Health News Roundup

Can being black be hazardous to your health and more in this week’s roundup

Health equity

Being black in America can be hazardous to your health
Olga Khazan, The Atlantic, July/August Issue 2018
In Baltimore and other segregated cities, the life-expectancy gap between African Americans and whites is as much as 20 years. One young woman’s struggle shows why. Read Kiarra Boulware’s story.

Infographic: Creating a clearer path to better health
Connecticut Health Foundation, June 7
For many people, the path to better health is clear – they just have to take the necessary steps forward. For many, particularly people of color, there are more hurdles along the path that can make it harder to get and stay healthy. Check out our new infographic to learn more.

public health

The end of AIDS: Far from over
William Brangham, Jason Kane, Jon Cohen, PBS and Science Magazine, June 15
The tools exist. HIV/AIDS can be treated and contained. But in many communities, social, political and economic obstacles get in the way. There, the epidemic is far from over. Russia, Nigeria, Florida: Though vast distances apart, at-risk communities in these three places face surprisingly similar challenges. Access to consistent HIV treatment is often limited, social stigma results in isolation, and the government response is slow.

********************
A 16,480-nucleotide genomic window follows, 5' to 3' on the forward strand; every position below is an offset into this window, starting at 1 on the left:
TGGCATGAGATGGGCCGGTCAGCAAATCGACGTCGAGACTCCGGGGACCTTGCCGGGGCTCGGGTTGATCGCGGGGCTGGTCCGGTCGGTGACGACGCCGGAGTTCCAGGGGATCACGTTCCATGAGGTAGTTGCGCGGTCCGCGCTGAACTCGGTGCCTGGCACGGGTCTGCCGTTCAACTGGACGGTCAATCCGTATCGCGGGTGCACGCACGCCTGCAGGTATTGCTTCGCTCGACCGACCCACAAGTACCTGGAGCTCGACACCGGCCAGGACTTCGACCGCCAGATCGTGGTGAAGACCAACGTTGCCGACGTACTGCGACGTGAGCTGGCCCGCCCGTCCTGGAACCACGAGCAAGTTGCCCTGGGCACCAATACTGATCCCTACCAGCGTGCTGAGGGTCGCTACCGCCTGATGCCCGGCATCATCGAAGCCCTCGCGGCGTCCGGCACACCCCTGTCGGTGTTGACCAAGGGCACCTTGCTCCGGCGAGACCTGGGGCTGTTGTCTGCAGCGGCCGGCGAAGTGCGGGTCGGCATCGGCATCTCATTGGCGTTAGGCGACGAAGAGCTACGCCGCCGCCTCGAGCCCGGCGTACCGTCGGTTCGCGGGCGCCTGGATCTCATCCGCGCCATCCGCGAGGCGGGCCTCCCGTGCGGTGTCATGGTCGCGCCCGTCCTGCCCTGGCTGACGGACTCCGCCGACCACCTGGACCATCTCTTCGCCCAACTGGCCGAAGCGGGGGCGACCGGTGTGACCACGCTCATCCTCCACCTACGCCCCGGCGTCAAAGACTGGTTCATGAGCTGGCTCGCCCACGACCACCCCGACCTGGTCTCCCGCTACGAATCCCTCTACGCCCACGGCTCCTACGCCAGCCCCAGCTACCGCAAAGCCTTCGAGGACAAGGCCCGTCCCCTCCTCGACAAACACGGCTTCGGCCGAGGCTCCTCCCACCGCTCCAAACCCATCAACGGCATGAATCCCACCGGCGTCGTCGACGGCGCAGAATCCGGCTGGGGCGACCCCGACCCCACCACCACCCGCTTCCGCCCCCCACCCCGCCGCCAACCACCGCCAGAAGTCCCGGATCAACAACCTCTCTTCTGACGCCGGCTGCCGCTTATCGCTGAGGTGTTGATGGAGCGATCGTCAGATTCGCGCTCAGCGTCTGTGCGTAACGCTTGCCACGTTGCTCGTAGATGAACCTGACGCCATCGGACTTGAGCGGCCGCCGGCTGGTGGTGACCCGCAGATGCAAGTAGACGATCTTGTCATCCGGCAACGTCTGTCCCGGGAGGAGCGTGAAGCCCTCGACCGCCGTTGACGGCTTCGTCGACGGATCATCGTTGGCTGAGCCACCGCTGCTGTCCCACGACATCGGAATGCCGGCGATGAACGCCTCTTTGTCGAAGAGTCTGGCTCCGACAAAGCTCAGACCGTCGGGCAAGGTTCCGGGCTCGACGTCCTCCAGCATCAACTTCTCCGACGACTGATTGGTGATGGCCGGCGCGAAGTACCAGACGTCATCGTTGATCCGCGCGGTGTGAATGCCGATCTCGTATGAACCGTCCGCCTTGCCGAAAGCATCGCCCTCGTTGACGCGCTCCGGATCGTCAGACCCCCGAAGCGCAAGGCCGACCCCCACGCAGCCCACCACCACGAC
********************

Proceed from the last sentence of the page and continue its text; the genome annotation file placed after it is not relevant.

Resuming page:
Podcast: All the caffeine in the world doesn’t make you woke
Kelefa Sanneh, This American Life, June 8
Following the national outcry in response to the arrest of two black men at a Philadelphia Starbucks in April, the company shut all of its U.S. stores on May 29 to conduct racial sensitivity training. For this episode of This American Life, the New Yorker’s Kelefa Sanneh sat in on one of the sessions.


Connecticut takes small step toward supporting maternal mortality review
Christine Stuart, CT News Junkie, June 13
In Connecticut, there were eight pregnancy-related deaths from 2011 to 2014. But there’s no data available yet for the years since 2014 and at the moment there are precious few dollars devoted to accessing it. This week Governor Malloy signed a bill into law that would establish a Maternal Mortality Review Program within the state Department of Public Health to conduct a comprehensive, multidisciplinary review of maternal deaths. But part of getting at the problem of maternal death and making recommendations about how to prevent it involves data collection and analysis.